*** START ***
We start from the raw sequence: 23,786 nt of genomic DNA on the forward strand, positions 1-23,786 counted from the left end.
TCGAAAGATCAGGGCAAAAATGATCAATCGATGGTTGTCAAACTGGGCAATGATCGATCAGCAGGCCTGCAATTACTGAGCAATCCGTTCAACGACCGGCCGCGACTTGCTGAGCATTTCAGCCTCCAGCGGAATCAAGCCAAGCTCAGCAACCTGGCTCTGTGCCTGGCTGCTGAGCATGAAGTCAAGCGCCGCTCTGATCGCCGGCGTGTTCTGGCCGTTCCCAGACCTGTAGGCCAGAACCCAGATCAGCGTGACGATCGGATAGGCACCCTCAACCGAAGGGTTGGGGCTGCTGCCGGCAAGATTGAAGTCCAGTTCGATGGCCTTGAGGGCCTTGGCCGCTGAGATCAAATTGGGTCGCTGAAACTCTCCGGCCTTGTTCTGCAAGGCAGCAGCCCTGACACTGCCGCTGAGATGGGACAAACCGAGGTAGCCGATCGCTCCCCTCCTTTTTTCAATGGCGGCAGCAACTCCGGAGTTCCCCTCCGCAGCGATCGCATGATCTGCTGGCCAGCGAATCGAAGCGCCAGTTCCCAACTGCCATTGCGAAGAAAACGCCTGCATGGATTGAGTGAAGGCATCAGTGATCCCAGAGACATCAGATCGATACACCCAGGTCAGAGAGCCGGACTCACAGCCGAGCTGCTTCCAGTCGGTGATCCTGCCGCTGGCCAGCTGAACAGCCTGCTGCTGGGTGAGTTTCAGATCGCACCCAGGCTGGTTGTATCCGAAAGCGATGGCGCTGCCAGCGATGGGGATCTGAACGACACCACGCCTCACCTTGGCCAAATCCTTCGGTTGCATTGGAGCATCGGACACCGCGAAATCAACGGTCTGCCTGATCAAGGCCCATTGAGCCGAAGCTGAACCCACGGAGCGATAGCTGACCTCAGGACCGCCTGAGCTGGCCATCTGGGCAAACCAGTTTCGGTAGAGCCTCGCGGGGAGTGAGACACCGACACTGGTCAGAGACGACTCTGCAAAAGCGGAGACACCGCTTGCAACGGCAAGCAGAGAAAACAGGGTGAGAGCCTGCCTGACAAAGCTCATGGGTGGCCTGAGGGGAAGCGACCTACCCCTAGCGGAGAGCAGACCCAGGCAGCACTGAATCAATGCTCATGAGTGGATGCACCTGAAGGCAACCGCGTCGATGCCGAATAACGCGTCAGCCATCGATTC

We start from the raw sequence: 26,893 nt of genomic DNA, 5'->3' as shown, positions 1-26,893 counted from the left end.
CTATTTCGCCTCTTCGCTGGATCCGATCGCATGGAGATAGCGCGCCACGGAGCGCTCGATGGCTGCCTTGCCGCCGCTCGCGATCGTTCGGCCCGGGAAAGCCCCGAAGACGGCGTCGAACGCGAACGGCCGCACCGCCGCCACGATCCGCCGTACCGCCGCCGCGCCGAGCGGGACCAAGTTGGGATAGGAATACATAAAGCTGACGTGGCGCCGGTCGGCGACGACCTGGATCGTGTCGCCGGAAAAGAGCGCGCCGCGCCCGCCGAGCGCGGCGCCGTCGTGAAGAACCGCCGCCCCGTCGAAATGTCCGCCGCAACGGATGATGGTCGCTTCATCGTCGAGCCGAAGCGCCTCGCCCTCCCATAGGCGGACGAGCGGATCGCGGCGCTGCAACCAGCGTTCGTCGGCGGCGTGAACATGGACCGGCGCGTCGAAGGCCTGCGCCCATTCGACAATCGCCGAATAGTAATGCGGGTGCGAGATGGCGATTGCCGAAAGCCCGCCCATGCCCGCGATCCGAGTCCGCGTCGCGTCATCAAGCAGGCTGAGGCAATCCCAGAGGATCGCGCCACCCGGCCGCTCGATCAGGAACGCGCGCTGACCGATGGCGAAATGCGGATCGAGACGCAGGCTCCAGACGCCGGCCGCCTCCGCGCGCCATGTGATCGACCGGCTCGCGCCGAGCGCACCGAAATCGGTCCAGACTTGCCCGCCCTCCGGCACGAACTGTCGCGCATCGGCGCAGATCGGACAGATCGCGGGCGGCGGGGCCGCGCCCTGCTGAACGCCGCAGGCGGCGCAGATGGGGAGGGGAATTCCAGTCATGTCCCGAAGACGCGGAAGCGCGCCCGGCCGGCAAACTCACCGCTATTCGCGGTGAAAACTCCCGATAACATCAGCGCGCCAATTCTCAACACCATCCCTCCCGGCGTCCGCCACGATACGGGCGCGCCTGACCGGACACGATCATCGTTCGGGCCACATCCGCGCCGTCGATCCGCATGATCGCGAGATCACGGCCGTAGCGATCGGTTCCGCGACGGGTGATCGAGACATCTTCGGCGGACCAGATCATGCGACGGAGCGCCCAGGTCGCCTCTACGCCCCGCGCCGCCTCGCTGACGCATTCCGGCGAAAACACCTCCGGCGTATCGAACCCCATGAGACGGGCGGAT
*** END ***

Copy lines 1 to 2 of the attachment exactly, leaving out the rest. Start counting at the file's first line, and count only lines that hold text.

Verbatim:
We start from the raw sequence: 23,786 nt of genomic DNA on the forward strand, positions 1-23,786 counted from the left end.
TCGAAAGATCAGGGCAAAAATGATCAATCGATGGTTGTCAAACTGGGCAATGATCGATCAGCAGGCCTGCAATTACTGAGCAATCCGTTCAACGACCGGCCGCGACTTGCTGAGCATTTCAGCCTCCAGCGGAATCAAGCCAAGCTCAGCAACCTGGCTCTGTGCCTGGCTGCTGAGCATGAAGTCAAGCGCCGCTCTGATCGCCGGCGTGTTCTGGCCGTTCCCAGACCTGTAGGCCAGAACCCAGATCAGCGTGACGATCGGATAGGCACCCTCAACCGAAGGGTTGGGGCTGCTGCCGGCAAGATTGAAGTCCAGTTCGATGGCCTTGAGGGCCTTGGCCGCTGAGATCAAATTGGGTCGCTGAAACTCTCCGGCCTTGTTCTGCAAGGCAGCAGCCCTGACACTGCCGCTGAGATGGGACAAACCGAGGTAGCCGATCGCTCCCCTCCTTTTTTCAATGGCGGCAGCAACTCCGGAGTTCCCCTCCGCAGCGATCGCATGATCTGCTGGCCAGCGAATCGAAGCGCCAGTTCCCAACTGCCATTGCGAAGAAAACGCCTGCATGGATTGAGTGAAGGCATCAGTGATCCCAGAGACATCAGATCGATACACCCAGGTCAGAGAGCCGGACTCACAGCCGAGCTGCTTCCAGTCGGTGATCCTGCCGCTGGCCAGCTGAACAGCCTGCTGCTGGGTGAGTTTCAGATCGCACCCAGGCTGGTTGTATCCGAAAGCGATGGCGCTGCCAGCGATGGGGATCTGAACGACACCACGCCTCACCTTGGCCAAATCCTTCGGTTGCATTGGAGCATCGGACACCGCGAAATCAACGGTCTGCCTGATCAAGGCCCATTGAGCCGAAGCTGAACCCACGGAGCGATAGCTGACCTCAGGACCGCCTGAGCTGGCCATCTGGGCAAACCAGTTTCGGTAGAGCCTCGCGGGGAGTGAGACACCGACACTGGTCAGAGACGACTCTGCAAAAGCGGAGACACCGCTTGCAACGGCAAGCAGAGAAAACAGGGTGAGAGCCTGCCTGACAAAGCTCATGGGTGGCCTGAGGGGAAGCGACCTACCCCTAGCGGAGAGCAGACCCAGGCAGCACTGAATCAATGCTCATGAGTGGATGCACCTGAAGGCAACCGCGTCGATGCCGAATAACGCGTCAGCCATCGATTC